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Director, Conservation Planning

Alan Launer

Alan Launer was associated with Stanford professor Paul Ehrlich's research group, the Center for Conservation Biology, in the late 1970s to early 1980s and again from 1988 to 2006. While with that research group, Dr. Launer worked on multiple projects generally focused on the population biology and conservation of butterflies and plants across the western United States. Since the mid-1990s Alan has worked with Stanford University on designing and implementing the University’s conservation planning efforts, including being part of the team that developed the Stanford Habitat Conservation Plan. His current research activities focus primarily on the conservation biology of organisms inhabiting human-modified landscapes, particularly with respect to conservation planning on the 8,180 acres of Stanford’s main campus. Other topics of field research include: the ecology and conservation of biotic diversity restricted to the serpentine soil-based grasslands of the San Francisco Bay area; land use and conservation planning for the coastal grasslands and scrub of central California; and land use planning and endangered species preservation in the north Livermore Valley (Alameda County, CA).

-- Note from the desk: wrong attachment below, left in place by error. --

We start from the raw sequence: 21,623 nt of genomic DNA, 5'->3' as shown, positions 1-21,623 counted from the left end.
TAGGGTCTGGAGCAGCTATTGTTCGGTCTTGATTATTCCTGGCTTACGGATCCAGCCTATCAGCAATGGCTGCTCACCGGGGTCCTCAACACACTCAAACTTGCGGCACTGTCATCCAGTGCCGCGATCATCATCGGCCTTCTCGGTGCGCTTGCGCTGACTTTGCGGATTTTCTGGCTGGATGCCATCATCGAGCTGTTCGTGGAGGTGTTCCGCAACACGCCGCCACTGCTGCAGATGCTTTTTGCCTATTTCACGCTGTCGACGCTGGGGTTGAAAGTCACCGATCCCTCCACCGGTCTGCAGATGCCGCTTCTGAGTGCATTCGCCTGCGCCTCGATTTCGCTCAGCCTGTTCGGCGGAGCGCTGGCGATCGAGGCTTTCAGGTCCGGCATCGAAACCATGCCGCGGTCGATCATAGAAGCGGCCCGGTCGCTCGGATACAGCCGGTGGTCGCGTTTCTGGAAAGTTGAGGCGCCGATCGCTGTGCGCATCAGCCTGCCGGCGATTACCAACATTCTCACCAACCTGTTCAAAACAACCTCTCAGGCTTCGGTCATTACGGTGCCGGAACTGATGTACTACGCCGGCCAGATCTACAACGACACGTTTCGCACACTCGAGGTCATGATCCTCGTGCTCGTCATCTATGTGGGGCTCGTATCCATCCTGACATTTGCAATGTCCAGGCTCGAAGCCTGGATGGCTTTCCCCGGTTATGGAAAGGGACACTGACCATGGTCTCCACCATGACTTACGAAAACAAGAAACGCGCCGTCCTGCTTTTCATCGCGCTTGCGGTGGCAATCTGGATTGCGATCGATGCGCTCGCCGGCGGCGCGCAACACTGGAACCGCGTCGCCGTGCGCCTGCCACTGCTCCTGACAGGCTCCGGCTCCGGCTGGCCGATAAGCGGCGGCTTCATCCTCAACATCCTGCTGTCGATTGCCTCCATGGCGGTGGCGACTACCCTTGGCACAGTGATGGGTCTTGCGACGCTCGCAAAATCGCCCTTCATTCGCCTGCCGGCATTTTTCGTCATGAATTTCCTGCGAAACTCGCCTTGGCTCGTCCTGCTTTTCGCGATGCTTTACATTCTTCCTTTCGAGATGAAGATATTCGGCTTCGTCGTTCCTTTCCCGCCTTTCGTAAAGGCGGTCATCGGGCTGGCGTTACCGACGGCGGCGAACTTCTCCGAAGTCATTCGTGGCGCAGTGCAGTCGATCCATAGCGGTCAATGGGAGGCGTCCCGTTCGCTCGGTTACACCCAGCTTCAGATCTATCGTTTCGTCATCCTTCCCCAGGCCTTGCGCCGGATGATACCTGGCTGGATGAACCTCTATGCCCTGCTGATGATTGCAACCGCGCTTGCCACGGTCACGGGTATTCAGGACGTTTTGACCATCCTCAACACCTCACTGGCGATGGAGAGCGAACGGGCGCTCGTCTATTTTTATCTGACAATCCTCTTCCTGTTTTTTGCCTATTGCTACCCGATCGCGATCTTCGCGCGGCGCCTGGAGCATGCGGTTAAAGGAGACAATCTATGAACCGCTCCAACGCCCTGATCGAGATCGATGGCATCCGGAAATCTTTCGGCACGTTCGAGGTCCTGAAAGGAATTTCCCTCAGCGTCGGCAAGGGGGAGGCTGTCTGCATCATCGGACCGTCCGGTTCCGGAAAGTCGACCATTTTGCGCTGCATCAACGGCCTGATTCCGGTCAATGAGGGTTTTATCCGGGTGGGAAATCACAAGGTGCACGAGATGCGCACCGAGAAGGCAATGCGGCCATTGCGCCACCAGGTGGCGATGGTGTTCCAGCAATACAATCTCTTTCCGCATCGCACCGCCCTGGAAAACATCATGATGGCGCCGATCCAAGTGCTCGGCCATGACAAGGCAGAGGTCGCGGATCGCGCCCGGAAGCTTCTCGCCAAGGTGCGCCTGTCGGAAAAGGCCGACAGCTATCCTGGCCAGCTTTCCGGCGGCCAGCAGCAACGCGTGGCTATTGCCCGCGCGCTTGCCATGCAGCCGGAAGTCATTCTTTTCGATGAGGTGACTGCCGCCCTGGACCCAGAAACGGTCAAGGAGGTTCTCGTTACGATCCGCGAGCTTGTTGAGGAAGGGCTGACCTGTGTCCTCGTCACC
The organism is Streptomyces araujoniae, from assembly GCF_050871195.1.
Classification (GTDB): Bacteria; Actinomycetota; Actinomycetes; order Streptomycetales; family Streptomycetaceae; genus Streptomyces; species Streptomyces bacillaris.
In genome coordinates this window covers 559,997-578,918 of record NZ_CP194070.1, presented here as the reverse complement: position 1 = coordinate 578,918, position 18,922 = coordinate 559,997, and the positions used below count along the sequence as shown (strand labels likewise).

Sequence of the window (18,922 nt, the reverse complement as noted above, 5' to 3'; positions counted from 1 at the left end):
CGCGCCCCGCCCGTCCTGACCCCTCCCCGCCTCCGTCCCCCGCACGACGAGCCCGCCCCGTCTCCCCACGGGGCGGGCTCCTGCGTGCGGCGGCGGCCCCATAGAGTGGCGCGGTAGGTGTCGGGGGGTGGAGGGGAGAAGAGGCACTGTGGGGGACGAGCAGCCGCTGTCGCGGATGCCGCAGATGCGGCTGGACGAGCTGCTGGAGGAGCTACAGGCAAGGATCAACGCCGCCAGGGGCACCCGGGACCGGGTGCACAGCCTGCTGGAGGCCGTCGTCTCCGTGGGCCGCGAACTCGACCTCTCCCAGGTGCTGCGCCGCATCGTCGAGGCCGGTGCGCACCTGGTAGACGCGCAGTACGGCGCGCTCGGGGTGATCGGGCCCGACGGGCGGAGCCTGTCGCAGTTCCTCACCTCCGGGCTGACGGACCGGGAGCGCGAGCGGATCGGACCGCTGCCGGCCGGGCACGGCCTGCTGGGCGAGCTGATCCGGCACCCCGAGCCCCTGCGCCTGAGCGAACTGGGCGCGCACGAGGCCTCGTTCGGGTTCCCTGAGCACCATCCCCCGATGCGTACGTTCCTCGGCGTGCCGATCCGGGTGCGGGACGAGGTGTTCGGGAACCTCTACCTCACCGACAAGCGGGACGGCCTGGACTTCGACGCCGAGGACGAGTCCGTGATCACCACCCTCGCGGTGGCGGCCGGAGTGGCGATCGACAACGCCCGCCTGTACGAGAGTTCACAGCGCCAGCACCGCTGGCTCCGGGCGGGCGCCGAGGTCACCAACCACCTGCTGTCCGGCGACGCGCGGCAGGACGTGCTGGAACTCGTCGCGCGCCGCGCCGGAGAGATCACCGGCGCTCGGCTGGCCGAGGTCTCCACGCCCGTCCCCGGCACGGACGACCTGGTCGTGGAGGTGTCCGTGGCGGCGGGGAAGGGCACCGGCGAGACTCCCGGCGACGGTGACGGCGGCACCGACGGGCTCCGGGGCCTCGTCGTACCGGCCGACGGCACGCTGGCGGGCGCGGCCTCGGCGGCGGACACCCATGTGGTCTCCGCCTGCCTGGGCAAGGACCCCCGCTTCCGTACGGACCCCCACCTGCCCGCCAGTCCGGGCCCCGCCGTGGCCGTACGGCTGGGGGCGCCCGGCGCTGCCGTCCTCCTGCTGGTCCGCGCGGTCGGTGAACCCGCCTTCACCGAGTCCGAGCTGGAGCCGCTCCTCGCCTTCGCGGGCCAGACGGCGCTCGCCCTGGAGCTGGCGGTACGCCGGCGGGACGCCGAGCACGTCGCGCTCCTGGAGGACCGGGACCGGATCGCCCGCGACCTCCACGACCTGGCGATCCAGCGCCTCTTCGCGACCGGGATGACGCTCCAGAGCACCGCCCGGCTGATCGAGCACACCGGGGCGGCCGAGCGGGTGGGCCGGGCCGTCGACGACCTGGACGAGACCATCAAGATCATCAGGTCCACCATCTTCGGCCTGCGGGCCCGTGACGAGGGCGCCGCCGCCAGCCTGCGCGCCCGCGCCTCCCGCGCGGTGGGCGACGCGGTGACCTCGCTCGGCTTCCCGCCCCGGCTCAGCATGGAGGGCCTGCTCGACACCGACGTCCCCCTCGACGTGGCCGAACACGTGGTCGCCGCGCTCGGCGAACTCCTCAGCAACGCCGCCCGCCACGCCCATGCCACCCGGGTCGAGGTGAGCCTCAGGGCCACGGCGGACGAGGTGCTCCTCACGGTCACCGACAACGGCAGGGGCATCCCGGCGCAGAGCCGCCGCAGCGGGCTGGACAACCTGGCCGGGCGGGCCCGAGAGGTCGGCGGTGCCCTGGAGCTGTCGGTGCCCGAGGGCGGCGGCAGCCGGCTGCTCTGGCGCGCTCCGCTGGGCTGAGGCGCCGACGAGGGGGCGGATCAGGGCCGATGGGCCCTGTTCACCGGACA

Dr. Launer taught a course on conservation biology at Stanford with the then Center for Conservation Biology Director Carol Boggs for nearly 20 years, continues to guest lecture in a variety of courses, and advises undergraduate and graduate students on research projects.


BS, MS Biology, Stanford University
MA, PhD Organismal and Evolutionary Biology, Harvard University